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Kenya: Litigation as a tool for Rastafari female liberation
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African identities Kenya: Litigation as a tool for Rastafari female liberation

As an entry point for advocacy, litigation shapes public discourse. Importantly, it addresses violations and mitigates future violations. In Kenya, the High Court upheld the rights of a female Rastafari learner. She was expelled from school because of her dreadlocks. The court pronounced that “the rule that she cuts her hair is intrusive to her religion and not justifiable in a democratic country”.

Denmark gets its first public statue of black woman, heroine Mary Thomas
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Politics and Society Denmark gets its first public statue of black woman, heroine Mary Thomas

A statue of a black queen has been erected on Danish soil, the country’s first public monument dedicated to a black woman. Two black female artists Jeannette Ehlers of Denmark and La Vaughn Belle of the Virgin Islands created the collaborative sculpture entitled I AM QUEEN MARY in honour of Mary Thomas, a black queen who revolted against the Danish.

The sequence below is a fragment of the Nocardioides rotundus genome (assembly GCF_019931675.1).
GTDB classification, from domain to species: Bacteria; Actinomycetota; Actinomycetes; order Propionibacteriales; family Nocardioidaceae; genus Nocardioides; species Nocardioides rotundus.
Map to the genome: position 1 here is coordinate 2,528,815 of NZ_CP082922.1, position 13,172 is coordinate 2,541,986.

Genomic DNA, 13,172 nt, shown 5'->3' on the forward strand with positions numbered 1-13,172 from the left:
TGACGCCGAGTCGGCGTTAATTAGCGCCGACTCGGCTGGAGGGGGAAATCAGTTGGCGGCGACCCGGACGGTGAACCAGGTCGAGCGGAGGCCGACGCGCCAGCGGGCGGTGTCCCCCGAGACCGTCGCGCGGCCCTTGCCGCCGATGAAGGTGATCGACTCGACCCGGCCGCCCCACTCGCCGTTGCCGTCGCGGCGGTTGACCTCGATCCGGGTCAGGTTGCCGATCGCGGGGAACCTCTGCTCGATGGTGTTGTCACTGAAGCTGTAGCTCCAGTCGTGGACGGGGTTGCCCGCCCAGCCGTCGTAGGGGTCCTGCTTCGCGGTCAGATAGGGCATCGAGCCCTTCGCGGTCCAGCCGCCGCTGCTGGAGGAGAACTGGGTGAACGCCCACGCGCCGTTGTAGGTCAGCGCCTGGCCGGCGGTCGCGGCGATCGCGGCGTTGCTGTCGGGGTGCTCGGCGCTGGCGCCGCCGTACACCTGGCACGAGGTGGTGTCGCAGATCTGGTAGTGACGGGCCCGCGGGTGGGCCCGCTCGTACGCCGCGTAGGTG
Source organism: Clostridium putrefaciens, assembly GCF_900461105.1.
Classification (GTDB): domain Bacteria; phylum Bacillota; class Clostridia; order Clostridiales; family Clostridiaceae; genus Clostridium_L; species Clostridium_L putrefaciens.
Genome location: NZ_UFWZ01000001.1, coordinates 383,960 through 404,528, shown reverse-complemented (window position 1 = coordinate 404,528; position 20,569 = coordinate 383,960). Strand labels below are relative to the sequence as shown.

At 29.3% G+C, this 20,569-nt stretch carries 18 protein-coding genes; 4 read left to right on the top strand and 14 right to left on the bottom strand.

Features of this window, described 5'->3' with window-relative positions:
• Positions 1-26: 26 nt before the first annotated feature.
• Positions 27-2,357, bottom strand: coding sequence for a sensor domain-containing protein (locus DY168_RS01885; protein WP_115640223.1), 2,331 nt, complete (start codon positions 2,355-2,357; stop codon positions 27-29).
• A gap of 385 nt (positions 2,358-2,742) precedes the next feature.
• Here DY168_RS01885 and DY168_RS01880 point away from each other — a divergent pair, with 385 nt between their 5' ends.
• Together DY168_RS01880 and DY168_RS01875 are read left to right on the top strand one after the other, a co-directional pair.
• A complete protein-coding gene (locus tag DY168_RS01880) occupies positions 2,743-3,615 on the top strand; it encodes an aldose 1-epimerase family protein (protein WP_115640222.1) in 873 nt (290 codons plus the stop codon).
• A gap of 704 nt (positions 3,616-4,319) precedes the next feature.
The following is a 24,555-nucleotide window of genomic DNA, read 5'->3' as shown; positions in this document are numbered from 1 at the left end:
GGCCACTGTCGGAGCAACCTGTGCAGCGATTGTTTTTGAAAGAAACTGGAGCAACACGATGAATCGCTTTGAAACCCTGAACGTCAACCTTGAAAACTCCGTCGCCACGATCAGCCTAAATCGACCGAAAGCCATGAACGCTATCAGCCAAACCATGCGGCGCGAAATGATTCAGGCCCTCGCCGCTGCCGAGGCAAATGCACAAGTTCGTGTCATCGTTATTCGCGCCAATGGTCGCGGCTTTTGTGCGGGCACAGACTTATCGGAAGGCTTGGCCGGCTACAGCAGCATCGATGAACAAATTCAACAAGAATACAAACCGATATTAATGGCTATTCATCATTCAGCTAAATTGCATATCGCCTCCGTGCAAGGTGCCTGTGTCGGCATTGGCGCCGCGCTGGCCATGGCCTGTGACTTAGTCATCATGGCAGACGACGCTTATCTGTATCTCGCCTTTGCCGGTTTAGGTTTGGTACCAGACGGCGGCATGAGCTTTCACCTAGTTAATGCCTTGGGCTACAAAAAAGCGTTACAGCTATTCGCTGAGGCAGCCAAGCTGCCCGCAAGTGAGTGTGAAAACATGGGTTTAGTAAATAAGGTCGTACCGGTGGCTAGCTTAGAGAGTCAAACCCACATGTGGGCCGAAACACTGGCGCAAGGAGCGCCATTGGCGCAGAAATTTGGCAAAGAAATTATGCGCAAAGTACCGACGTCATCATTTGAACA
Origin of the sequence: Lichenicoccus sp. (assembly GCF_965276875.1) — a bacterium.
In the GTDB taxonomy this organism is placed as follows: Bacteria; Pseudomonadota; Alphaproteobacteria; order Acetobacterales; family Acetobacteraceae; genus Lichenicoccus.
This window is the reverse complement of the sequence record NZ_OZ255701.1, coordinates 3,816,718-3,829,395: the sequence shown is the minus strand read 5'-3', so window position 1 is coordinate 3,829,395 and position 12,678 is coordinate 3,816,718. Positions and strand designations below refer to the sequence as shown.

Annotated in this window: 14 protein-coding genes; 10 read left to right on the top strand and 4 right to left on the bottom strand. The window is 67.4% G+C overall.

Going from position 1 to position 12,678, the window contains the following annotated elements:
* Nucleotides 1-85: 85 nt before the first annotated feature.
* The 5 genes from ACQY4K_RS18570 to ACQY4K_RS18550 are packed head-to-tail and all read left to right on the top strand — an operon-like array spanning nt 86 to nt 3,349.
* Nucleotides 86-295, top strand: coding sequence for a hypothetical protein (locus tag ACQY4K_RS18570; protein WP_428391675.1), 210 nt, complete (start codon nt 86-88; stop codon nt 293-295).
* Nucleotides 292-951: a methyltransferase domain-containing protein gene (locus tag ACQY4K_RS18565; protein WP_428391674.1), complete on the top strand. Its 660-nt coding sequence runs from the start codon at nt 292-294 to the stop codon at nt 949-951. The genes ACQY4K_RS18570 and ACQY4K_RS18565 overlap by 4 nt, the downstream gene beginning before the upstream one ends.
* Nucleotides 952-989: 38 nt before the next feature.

Christian Cole: Oxford University’s first black student celebrated with a new plaque
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Politics and Society Christian Cole: Oxford University’s first black student celebrated with a new plaque

Not many know about the first black student who sat in lecture halls of the University of Oxford. The University of Oxford recently honoured Christian Cole, its first black student with a plaque. Cole was from Sierra Leone and he studied Classics, and he was called to the Bar in 1883, becoming the first African barrister to practise Law in the English courts.

Forgotten Trailblazers: The “Mères” of the Négritude Movement
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Politics and Society Forgotten Trailblazers: The “Mères” of the Négritude Movement

The revolutionary idea of Negritude turns 82 this year and the ‘trois pères’ of the movement, Aimé Césaire, Léopold Sédar Senghor and Léon-Gontran Damas, will be celebrated as literary heroes. But perhaps it is time, as Edwige-Renée Dro writes, to remember the ‘mères’ of the movement and resurrect them from obscurity.